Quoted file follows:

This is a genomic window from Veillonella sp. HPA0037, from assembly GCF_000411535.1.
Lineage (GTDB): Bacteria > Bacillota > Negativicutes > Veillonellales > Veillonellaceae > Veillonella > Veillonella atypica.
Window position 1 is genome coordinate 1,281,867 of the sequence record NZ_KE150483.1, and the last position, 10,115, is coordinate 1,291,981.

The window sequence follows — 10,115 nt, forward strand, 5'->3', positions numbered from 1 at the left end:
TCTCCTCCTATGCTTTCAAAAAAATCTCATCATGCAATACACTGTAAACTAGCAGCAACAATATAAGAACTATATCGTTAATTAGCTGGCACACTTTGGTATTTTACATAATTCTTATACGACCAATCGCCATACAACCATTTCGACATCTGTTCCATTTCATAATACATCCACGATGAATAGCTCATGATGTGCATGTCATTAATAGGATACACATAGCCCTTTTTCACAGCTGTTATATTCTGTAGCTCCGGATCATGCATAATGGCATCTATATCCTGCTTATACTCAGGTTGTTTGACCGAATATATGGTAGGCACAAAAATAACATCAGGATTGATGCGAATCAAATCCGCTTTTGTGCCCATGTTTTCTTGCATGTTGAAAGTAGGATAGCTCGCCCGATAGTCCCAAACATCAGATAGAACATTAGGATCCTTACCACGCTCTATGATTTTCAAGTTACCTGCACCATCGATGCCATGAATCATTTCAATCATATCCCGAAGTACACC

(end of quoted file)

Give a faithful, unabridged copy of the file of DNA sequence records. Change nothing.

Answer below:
This is a genomic window from Veillonella sp. HPA0037, from assembly GCF_000411535.1.
Lineage (GTDB): Bacteria > Bacillota > Negativicutes > Veillonellales > Veillonellaceae > Veillonella > Veillonella atypica.
Window position 1 is genome coordinate 1,281,867 of the sequence record NZ_KE150483.1, and the last position, 10,115, is coordinate 1,291,981.

The window sequence follows — 10,115 nt, forward strand, 5'->3', positions numbered from 1 at the left end:
TCTCCTCCTATGCTTTCAAAAAAATCTCATCATGCAATACACTGTAAACTAGCAGCAACAATATAAGAACTATATCGTTAATTAGCTGGCACACTTTGGTATTTTACATAATTCTTATACGACCAATCGCCATACAACCATTTCGACATCTGTTCCATTTCATAATACATCCACGATGAATAGCTCATGATGTGCATGTCATTAATAGGATACACATAGCCCTTTTTCACAGCTGTTATATTCTGTAGCTCCGGATCATGCATAATGGCATCTATATCCTGCTTATACTCAGGTTGTTTGACCGAATATATGGTAGGCACAAAAATAACATCAGGATTGATGCGAATCAAATCCGCTTTTGTGCCCATGTTTTCTTGCATGTTGAAAGTAGGATAGCTCGCCCGATAGTCCCAAACATCAGATAGAACATTAGGATCCTTACCACGCTCTATGATTTTCAAGTTACCTGCACCATCGATGCCATGAATCATTTCAATCATATCCCGAAGTACACC